Poland/Polish names


Dear Stephen,

I am doing some research on my Polish family and would really appreciate some help with how their names might have been spelled and what they sounded like.

We learned our great grandfather's last name from some information written by our cousin.  He spelled his name as he heard it, and his spelling was Opchitsky.  So I am not at all sure how it was spelled.

Do you know if the name that sounds Opchitsky would more likely be spelled Oszecki or Osecki?

I am curious how  the pronunciation of these 2 names differs.  Can you tell me how you would pronounce each of them: Oszecki, Osecki?

The person we are researching was born in Golub, Prussia in 1832.  Does his birthplace make it more likely that his name was spelled one of those 2 ways?  If so, which spelling is more likely, Oszeicki or Oseicki?

Or would you suggest a different spelling for the name which sounds Opchitsky?

I'd also like to ask about his wife's name.  She was born in 1840 in Congress Poland.  My cousin wrote her last name as Kushnevich.  That is how he heard it.  I would love to know how it might have been spelled in Polish.  And I would love to know what it sounds like when it is spoken.

I know these are hard questions and you might not be able to help me with them.  If that is the case and you can suggest someone else who might be able to help, I'd welcome your suggestions.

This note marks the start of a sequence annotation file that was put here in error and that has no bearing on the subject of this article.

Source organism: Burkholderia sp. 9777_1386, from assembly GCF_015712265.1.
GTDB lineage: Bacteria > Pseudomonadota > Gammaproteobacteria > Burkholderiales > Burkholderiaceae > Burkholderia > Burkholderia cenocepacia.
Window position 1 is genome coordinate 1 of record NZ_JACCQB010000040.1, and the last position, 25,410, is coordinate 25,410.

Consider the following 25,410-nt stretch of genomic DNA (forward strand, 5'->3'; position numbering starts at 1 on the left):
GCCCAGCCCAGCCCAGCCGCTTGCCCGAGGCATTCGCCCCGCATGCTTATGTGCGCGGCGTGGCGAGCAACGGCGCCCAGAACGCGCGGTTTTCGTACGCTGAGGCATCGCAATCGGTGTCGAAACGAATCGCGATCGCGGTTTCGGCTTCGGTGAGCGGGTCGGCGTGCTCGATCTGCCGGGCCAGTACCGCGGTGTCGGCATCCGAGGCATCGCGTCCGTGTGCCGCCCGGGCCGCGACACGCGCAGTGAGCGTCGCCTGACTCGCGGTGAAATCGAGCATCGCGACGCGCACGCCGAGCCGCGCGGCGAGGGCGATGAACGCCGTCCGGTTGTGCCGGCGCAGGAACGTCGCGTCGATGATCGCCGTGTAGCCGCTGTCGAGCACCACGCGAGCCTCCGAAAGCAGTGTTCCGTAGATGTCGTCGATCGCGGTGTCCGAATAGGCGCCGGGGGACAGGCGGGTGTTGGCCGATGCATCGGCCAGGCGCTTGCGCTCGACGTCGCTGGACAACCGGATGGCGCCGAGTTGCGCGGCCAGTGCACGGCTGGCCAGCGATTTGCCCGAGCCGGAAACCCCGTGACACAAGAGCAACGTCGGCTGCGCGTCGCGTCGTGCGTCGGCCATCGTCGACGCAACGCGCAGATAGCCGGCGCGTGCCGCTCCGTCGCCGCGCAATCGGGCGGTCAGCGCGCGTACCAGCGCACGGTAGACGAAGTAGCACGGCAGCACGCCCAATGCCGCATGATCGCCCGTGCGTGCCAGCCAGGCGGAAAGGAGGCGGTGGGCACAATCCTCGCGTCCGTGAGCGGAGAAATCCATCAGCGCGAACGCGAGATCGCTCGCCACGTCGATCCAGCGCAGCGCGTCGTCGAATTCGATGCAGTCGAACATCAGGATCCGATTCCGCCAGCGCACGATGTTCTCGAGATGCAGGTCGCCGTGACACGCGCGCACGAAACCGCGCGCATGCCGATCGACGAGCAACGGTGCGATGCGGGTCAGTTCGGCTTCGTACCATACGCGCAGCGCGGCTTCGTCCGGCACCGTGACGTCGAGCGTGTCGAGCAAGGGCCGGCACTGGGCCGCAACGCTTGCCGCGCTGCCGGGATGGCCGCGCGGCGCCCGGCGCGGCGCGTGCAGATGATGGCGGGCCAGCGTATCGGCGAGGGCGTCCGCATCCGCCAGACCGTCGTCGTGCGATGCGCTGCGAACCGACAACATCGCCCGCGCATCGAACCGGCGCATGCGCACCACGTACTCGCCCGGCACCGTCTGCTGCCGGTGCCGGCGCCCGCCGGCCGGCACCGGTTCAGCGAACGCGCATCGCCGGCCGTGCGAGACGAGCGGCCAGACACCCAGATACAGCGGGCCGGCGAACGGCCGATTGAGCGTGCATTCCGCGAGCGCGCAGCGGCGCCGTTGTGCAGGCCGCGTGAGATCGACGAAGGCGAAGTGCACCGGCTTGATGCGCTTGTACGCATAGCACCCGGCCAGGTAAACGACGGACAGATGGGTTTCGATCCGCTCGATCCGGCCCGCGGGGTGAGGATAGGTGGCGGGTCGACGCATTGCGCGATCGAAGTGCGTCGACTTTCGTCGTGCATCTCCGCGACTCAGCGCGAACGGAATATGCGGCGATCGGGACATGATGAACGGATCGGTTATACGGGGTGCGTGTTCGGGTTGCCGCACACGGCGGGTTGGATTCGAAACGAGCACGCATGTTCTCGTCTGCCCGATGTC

Many thanks in advance for your help.

Dear Ellen

thanks for the question. I will need some time to investigate this. My partner here is a Polish Phylologist and loves this type of work.

Also the reference to the location of Golub which is close to where I live is really fascinating. It is today known as Golub-Dobzyn. One town on a river but was originaly the border between the Russian and Prussian sectors of partitioned Poland after the end of the 18th Century, so originally two towns and the architecture on each side of the river very different even today.

His wife still today would be know as a congressowka,from the south of the Wisla river, from the Russian sector at that time and still today has very different architecture and cuisine. Very poor land and hard living conditions in her time.

As you probably know the Polish alphabet does differ from the English on and they generally do not display too well on an English computer. Can you send me your direct e-mail so I can print out the results of our investigations, scan the Polish letters and spelling and send it to you?

My direct e-mail is stephen.morgan@wp.pl

Best regards

Steve Morgan


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Stephen Morgan


Travel, security,legal,real estate,language,driving,hotels,food,cooking,eating out,culture,dating,relationships,finance and banking,importing,exporting,medical tourism.


I am an English citizen my first visit to Poland was in 1996. I moved here permanently in 2004,now have a licensed real estate business,property investment business and tourist business. I have renovated an apartment block, run a hotel here and now live in a 16th century manor house in rural Poland when not in my City centre apartment.

'A' levels in Pure and Applied Maths and Physics Bsc Production Engineering Diploma in Industrial Studies

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